Despite all my pope-related crafts and coloring sheets, my kids didn’t seem to get what the pope was all about. But then they “met” the new pope…and taught me something I had completely overlooked.
by Becky Arganbright
I remember the day my kids “met” the pope. This was the first time they ever really understood that the pope was “a real person,” a living symbol of the Church. True, we had Pope Benedict, but for some reason, the kids never really “latched on” to the idea of who he was or what his role in the Church was about. I tried to teach them by having them do a few crafts and coloring sheets about him being the “Shepherd of the Church.” But the kids just got confused.
“I thought Jesus was the shepherd???” they would say, as if this “pope-guy” was stealing Jesus’ role.
I tried to explain that the pope was picked to stand in the place of Jesus, but I could tell they still didn’t get it. They were not impressed with the importance of a pope nor did they have any interest in him whatsoever.
But with the buzz about a new pontiff and the excitement in the air, the kids gradually caught on that something was happening. They listened to the excited conversations around them about a new pope, and that thousands of people would be waiting outside Saint Peter’s Square to see who it would be. They heard about the “white smoke” as a signal that a pope would be chosen. Being very much into “Batman,” they thought it was cool that the pope had his own “bat signal.”
And then one day, I got the “Pope Alert” text on my cell phone that said, “White Smoke!” (Did you know there was such an app?) I ran racing through the house, shouting, “White smoke! White smoke!”
We turned on the TV, and there was the white smoke! The kids got caught up in the excitement and began to shriek and cheer along with the crowd. Something big was happening! A pope was chosen! They eagerly waited for him to show himself.
I stayed planted in front of the TV, and for the most part, the kids did too. Sometimes they came and went, but mostly they stayed nearby. In the meantime, they were curious about the pope and what he was all about. Taking advantage of the moment, I tried my best to answer their questions, but I could see that all they really got from our conversation was that the pope was some old guy who liked to dress in white.
And then, finally—finally!—the pope made his entrance, smiling nervously and waving. We cheered and laughed at his deer-in-headlights expression. The kids excitedly jumped up and down, waving back at the pope and congratulating him on “winning.” I got on Facebook to join in the excitement and posted (along with so many others): “We have a pope!”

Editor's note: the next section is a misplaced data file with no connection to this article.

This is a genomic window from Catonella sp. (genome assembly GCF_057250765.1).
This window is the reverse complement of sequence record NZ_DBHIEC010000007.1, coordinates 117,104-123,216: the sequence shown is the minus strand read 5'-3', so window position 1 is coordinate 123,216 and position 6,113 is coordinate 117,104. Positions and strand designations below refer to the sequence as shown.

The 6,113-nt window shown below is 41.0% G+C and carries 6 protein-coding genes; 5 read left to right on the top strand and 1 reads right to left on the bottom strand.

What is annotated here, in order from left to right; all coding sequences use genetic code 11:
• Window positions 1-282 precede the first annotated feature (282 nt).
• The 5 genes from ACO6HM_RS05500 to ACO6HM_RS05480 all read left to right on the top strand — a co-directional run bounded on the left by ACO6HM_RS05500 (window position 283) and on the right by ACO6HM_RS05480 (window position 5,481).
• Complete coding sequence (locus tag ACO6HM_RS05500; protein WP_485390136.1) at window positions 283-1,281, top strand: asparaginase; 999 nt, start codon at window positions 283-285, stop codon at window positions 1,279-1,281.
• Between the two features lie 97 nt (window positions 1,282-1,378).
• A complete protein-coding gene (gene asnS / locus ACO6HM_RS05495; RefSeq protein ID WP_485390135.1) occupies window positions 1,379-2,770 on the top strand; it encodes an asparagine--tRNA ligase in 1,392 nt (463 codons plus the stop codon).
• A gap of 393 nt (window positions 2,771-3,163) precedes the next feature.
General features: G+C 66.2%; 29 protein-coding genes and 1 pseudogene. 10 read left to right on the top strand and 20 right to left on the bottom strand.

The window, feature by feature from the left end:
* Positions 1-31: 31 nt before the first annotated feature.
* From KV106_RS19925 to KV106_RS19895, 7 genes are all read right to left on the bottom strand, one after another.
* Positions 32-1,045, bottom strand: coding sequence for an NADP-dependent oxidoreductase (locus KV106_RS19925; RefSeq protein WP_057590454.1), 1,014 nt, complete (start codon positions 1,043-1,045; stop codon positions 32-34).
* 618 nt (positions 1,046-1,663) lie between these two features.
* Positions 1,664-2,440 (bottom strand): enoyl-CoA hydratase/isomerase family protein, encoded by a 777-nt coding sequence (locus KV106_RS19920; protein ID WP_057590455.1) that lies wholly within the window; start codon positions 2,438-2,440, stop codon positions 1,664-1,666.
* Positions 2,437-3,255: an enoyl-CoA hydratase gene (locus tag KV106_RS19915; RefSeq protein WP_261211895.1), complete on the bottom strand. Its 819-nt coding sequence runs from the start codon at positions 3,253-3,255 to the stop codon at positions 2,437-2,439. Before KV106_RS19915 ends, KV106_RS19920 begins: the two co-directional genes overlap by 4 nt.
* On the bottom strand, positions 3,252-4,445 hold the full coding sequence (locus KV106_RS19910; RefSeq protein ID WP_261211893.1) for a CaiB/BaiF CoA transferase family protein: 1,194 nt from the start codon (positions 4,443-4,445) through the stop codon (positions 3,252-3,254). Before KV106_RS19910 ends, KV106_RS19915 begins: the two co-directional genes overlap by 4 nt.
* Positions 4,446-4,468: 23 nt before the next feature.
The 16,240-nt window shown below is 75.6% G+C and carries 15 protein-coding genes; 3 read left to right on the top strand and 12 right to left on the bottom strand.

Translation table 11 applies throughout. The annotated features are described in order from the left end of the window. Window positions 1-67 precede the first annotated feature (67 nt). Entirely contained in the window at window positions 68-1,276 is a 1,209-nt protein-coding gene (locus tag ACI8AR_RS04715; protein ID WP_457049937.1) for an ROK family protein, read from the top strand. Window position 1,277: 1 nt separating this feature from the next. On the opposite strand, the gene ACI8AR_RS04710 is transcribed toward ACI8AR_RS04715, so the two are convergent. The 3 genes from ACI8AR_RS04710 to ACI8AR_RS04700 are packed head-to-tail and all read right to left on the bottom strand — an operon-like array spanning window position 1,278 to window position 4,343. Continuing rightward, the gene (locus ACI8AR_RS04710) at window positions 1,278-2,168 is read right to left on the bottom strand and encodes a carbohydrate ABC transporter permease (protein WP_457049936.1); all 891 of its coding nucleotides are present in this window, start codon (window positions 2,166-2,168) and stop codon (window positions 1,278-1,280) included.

And when I looked up from the computer, I was surprised to see Luke, my six year old, kissing the new pope, tenderly and lovingly, right through the TV. One after the other, all kids followed suit, kissing the pope. And I of course, being the proud Mama, took a picture, wanting to have something of this moment for the kids to look back on years later.
It’s funny, but with all that I tried to teach and explain to my kids about who the pope was, I never thought to mention that he is a man sent to love God’s people. Yet, this was something the kids understood on their own with no explanation from me. The great thing about love is that it doesn’t need to be explained. Love is the universal language that everyone understands.
Now, three years later, the kids will be gathering excitedly around the TV once again, watching for their “Papa” as he comes to America for the first time. They were deeply disappointed that he was not actually coming to our house. In their childlike simplicity, they actually thought that he might just stop by. For now, they have decided to be content in praying for his safety and his mission to love God’s people here in the U.S.
My kids still have no idea what the pope really does. But they do know what he’s all about. And that’s all that really matters.